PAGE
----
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Post Options Post Options   Thanks (0) Thanks(0)   Quote AgentHEX Quote  Post ReplyReply Direct Link To This Post Posted: 07/26/2013 at 2:36am
Originally posted by crackfst crackfst wrote:

Give them an ALL+ to OFF- blade(doesent matter if all wood of composite) that is cheap, like galaxy clones dhs blades


Yeah, if anything galaxy mc-2 stiga OC clone is better quality than real stiga OC.
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Post Options Post Options   Thanks (0) Thanks(0)   Quote AgentHEX Quote  Post ReplyReply Direct Link To This Post Posted: 07/26/2013 at 2:53am
Originally posted by beeray1 beeray1 wrote:

this is a silly thread.... 

people who are using composite hyper blades that aren't that good, players that stand by the "slow blades are all you need" crap because it makes them feel superior for some stupid reason.. 


Here's the thing. A good ALL blade is not slow. It's only "slow" because of ridiculous new EJ fodder. Recall an OFF blade is designed for player with the skill to sustain attacks, not people piddling around at well under 2k which is the vast majority of players in the US. The average usatt rating (and most amateurs don't even play sanctioned tournaments regularly) is only 1400.

Quote
who cares? A blade is just a blade. Any blade you use is fine. Sure some are gonna damage development if they are absurdly fast, but who out of us is seriously developing and becoming a professional or top level player. But come on, you can't really think that players stuck in the mid range of under 2000 are there because of the fast blade they use. The same dudes are gonna be stuck there regardless because they don't get a chance to play enough, not because of their equipment. People who tote the slow blades or you're a chump campaign are no better than EJ's.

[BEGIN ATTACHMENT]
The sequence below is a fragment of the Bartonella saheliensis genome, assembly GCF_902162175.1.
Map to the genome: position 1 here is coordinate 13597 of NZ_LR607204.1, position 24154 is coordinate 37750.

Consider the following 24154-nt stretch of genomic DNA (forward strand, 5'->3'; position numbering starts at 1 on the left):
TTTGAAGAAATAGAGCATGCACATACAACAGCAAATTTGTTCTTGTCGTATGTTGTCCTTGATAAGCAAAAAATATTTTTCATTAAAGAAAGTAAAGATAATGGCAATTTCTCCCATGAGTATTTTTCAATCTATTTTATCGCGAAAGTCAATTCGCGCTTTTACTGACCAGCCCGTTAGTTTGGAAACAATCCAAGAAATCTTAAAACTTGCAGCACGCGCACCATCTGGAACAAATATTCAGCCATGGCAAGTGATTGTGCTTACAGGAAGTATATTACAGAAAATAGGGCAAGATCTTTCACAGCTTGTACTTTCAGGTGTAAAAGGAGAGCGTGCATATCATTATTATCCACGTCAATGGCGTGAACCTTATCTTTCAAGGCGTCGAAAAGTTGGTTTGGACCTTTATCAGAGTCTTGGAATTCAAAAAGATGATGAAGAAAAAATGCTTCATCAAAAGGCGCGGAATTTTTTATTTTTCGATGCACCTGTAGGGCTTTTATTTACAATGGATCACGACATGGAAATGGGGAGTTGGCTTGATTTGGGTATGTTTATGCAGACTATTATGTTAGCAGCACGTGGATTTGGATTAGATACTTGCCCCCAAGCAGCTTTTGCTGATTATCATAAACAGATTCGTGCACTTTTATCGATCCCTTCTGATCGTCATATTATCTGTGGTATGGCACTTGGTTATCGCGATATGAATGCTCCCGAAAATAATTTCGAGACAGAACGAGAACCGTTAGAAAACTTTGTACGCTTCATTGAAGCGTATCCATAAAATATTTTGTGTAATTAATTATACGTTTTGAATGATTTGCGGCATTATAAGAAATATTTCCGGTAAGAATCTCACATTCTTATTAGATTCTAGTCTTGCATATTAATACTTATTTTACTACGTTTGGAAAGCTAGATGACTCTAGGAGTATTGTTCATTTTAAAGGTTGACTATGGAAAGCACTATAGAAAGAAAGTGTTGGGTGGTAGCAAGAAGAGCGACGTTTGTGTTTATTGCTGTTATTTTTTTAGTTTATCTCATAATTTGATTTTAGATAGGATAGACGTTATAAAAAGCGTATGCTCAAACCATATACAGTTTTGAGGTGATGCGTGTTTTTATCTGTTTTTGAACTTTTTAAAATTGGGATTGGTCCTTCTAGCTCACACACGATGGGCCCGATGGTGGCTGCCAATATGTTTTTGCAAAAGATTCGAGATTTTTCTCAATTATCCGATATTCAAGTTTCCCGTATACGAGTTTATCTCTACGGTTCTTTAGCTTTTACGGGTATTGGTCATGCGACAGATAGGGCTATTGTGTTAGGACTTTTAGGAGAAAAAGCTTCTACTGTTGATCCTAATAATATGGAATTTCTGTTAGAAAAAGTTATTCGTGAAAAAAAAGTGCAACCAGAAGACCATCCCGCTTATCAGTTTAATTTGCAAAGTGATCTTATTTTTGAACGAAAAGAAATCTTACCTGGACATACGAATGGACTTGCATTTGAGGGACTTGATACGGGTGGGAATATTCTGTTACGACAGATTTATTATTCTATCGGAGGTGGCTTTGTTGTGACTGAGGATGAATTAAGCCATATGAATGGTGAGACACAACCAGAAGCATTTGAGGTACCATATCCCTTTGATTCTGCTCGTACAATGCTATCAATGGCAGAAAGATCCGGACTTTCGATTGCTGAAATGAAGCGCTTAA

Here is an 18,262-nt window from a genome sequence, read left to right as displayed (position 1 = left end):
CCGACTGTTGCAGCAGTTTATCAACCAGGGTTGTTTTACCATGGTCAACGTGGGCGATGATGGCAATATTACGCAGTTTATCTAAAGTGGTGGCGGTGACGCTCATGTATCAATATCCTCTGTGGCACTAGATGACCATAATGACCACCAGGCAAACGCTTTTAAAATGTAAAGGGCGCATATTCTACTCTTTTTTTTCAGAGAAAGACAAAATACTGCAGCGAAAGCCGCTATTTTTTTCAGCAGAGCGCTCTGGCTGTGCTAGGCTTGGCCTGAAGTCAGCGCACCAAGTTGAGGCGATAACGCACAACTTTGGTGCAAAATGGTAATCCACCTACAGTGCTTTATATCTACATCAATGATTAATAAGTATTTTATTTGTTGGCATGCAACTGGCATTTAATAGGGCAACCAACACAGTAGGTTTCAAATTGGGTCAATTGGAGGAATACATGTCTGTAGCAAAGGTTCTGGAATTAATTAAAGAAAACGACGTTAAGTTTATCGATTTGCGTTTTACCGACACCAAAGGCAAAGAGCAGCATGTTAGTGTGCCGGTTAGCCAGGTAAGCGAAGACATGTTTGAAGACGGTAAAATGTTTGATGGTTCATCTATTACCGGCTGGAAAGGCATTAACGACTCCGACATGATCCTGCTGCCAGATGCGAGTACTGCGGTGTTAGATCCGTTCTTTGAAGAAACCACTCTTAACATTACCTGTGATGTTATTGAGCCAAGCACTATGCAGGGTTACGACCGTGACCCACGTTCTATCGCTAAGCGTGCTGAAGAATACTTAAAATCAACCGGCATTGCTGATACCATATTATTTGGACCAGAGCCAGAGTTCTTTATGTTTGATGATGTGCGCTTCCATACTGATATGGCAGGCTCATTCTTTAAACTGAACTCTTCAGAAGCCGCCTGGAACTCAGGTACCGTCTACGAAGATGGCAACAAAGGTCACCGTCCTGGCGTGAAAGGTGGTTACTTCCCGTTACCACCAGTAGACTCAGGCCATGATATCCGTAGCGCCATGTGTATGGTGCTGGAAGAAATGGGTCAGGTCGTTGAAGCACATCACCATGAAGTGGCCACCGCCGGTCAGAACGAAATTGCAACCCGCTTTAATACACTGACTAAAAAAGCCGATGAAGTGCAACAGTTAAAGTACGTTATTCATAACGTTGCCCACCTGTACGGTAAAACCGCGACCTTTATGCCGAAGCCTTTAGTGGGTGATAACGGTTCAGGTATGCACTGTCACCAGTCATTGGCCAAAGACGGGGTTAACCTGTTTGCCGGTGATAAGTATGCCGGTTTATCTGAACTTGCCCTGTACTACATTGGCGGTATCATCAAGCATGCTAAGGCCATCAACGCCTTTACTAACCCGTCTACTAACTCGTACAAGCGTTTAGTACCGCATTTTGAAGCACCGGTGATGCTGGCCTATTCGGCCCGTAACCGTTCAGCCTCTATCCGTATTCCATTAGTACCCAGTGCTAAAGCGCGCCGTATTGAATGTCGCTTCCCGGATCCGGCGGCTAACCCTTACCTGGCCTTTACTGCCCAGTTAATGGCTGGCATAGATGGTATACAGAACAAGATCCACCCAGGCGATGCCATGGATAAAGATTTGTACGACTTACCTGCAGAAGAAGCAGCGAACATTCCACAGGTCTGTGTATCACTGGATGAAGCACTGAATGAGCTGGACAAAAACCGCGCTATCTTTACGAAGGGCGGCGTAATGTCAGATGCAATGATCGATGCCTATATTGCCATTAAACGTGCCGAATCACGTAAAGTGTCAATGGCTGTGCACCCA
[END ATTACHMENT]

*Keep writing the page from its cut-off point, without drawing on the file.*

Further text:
They are stuck at low level because they can't put the ball on the table with any regularity. Of course fast blades they can't even swing with are hindering their process. It's like they're not even playing table tennis but some "sport" where you try your hardest to attack caress the ball so it has less than 50% chance of flying off randomly.

Quote
It's like to be considered good by these guys you have to be an all around player like the last great white people of the sport. Yeah, you have to learn to earn the point if you are a serious developing player, and in that case, please use a slower blade with regular rubber. Any other case, an offensive player at 1600 is no fun to watch, but it's still a playing style. It wont change with an allaround classic. It's their playing style. Getting better is only on practice, that's it. Just like someone who blocks at the same level. Sure, the points are longer. But those guys can still get beat by a guy who can only play a few balls in a row really hard. It just depends. But becoming an all-around player doesn't automatically mean you're a superior player. It's just a different point of view.